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  1. #1
    Senior Member jim's Avatar
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    Have one broken spoke on rear wheel, is this dangerous or can i ride until repaired? can you buy just one spoke or does have to buy a whole set and would you need to replace them all or just the broke one
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  2. #2
    Senior Member Xracer's Avatar
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    Yamaha only sells them as a set.Last time I checked they where around fifty bucks.Can you replace just the broken one? Yes the only problem is the rest may have been stressed and will break as well. I've chased broken spokes around and around the rim and have found it best to bite the bullet and just replace the whole set.

  3. #3
    Junior Member jclovesu's Avatar
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    It always starts with just one. I was almost stranded miles from home as one turned into five and the wheel began to wobble. Slowly nursed the bike home and began to research online about how to replace them.



    It really wasn't that tough. I replaced one at a time and snugged each one slightly. When I had them all in, the rim was pretty close to true. I put the axle across a couple boards and used a 12gage solid core wire bent to almost touch the rim. As I spun the rim I could see the rim move closer or further from the wire. Loosen a couple spokes, snug a couple and you're there.



    Total project took about 4 hours.



    Go for it.



    Tim

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  5. #4
    Banned qwerty's Avatar
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    Truing a spoked wheel is as much art as science. It takes some time and patience to learn, but persistence pays off. It really isn't that difficult, it simply requires persistence. Truing is one of those "magical abilities", like tuning a carb, that most people are simply too lazy to master. All it takes is persistence. Plenty of instruction available with a quick google search. Learn to true a wheel and tune a carb and profit from the knowledge doing the work for lazy people.




  6. #5
    Senior Member frog13's Avatar
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    Quote Originally Posted by qwerty View Post
    Truing a spoked wheel is as much art as science. It takes some time and patience to learn, but persistence pays off. It really isn't that difficult, it simply requires persistence. Truing is one of those "magical abilities", like tuning a carb, that most people are simply too lazy to master. All it takes is persistence. Plenty of instruction available with a quick google search. Learn to true a wheel and tune a carb and profit from the knowledge doing the work for lazy people.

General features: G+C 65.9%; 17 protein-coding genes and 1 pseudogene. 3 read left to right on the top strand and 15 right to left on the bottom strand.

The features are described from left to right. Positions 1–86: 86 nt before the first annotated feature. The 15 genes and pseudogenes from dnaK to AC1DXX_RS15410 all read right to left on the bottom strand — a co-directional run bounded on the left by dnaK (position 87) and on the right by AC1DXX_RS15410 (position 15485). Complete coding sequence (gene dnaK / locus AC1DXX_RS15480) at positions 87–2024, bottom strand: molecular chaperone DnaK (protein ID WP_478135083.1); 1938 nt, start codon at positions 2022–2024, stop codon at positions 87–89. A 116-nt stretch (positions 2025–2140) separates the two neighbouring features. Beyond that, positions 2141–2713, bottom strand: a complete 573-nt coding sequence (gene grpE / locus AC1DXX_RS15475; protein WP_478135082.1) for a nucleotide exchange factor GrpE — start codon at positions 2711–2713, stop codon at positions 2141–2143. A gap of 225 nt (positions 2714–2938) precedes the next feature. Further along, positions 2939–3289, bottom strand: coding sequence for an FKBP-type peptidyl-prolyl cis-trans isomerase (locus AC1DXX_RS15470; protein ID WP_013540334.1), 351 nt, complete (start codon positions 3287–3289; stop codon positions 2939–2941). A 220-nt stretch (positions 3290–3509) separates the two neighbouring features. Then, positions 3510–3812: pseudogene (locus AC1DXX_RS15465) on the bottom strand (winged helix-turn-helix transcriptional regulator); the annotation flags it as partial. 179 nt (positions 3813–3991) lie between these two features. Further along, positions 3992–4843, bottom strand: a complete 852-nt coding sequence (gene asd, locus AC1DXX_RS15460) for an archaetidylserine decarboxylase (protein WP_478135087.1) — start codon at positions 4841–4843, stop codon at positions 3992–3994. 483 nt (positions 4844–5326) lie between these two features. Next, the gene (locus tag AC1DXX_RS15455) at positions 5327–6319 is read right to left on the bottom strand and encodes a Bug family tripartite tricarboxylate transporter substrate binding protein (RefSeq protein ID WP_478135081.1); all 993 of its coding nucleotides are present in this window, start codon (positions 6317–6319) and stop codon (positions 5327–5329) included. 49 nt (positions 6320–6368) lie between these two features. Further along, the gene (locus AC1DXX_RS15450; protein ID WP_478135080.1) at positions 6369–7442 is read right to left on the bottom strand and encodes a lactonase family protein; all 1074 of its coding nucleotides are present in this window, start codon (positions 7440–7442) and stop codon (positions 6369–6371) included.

Sound advise I'd say!.

  7. #6
    Senior Member Gerry's Avatar
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    The quote from Qwerty is certainly true. My thought however is, before we beat ourselves up, we need to realize that when talking "art" we are talking TIME... Perfecting a process to the point of "art" takes years. It can be roofing, building engines or using a back-hoe. To become an 'artist' seems to require an interest and a high level of dedication.





    I have spent years repairing bicycles. I have trued and re-spoked many wheels. I think I became very good at truing but still not an artist.



    I am of the opinion that the 'average Joe/Jill' can do a pretty 'ok' job of truing a spoke wheel if they fellow all of the basic guidelines presented in the many tutorials. Lacing a wheel is as well 'very doable' by common folk but will likely take a notable chunk out of your waking hours. Both tasks are best approach with a 'slow but steady' attitude.



    Keep in mind, it is still the righty tighty, lefty loosey. What can throw you is the fact that most of the time you are looking at the nut (spoke nipple) from behind (tire side) instead of facing it (rim side).



    Remember as well, if the spoke is attached to the left hub flange, tightening the nipple will pull the rim closer to that flange. Loosening that same nipple will reduce the 'pull' to that side and allow the spokes from the other side (hub flange) to assert more control/pull on the rim.



    I agree, when one spoke breaks, likely many of the others are pretty fatigued. If you plan to keep the bike, replacing them all is the best thing to do. Gerry



    Take care my Friend.........

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